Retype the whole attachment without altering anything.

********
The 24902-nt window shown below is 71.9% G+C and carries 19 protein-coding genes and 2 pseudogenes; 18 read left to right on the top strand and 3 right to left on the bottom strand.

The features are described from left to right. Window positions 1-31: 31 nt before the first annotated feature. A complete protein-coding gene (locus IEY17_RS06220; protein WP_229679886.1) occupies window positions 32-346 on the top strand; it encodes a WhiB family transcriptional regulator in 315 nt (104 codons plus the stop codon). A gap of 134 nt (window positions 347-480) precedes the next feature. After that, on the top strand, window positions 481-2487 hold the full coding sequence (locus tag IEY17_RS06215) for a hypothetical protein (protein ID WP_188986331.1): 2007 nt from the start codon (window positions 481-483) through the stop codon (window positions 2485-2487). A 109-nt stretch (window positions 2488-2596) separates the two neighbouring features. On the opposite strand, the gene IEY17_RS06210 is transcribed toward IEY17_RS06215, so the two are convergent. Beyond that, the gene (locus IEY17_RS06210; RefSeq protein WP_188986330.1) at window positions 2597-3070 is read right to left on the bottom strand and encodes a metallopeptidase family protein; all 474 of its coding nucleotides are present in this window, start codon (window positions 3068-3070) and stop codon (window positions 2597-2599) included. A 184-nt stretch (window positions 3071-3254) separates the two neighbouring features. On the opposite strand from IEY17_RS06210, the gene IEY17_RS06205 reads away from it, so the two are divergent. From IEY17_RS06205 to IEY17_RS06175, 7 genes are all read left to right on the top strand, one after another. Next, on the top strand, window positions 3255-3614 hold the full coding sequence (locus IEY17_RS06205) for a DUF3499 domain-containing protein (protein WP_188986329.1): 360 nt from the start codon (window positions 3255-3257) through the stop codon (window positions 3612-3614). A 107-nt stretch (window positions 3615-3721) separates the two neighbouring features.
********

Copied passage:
The 24902-nt window shown below is 71.9% G+C and carries 19 protein-coding genes and 2 pseudogenes; 18 read left to right on the top strand and 3 right to left on the bottom strand.

The features are described from left to right. Window positions 1-31: 31 nt before the first annotated feature. A complete protein-coding gene (locus IEY17_RS06220; protein WP_229679886.1) occupies window positions 32-346 on the top strand; it encodes a WhiB family transcriptional regulator in 315 nt (104 codons plus the stop codon). A gap of 134 nt (window positions 347-480) precedes the next feature. After that, on the top strand, window positions 481-2487 hold the full coding sequence (locus tag IEY17_RS06215) for a hypothetical protein (protein ID WP_188986331.1): 2007 nt from the start codon (window positions 481-483) through the stop codon (window positions 2485-2487). A 109-nt stretch (window positions 2488-2596) separates the two neighbouring features. On the opposite strand, the gene IEY17_RS06210 is transcribed toward IEY17_RS06215, so the two are convergent. Beyond that, the gene (locus IEY17_RS06210; RefSeq protein WP_188986330.1) at window positions 2597-3070 is read right to left on the bottom strand and encodes a metallopeptidase family protein; all 474 of its coding nucleotides are present in this window, start codon (window positions 3068-3070) and stop codon (window positions 2597-2599) included. A 184-nt stretch (window positions 3071-3254) separates the two neighbouring features. On the opposite strand from IEY17_RS06210, the gene IEY17_RS06205 reads away from it, so the two are divergent. From IEY17_RS06205 to IEY17_RS06175, 7 genes are all read left to right on the top strand, one after another. Next, on the top strand, window positions 3255-3614 hold the full coding sequence (locus IEY17_RS06205) for a DUF3499 domain-containing protein (protein WP_188986329.1): 360 nt from the start codon (window positions 3255-3257) through the stop codon (window positions 3612-3614). A 107-nt stretch (window positions 3615-3721) separates the two neighbouring features.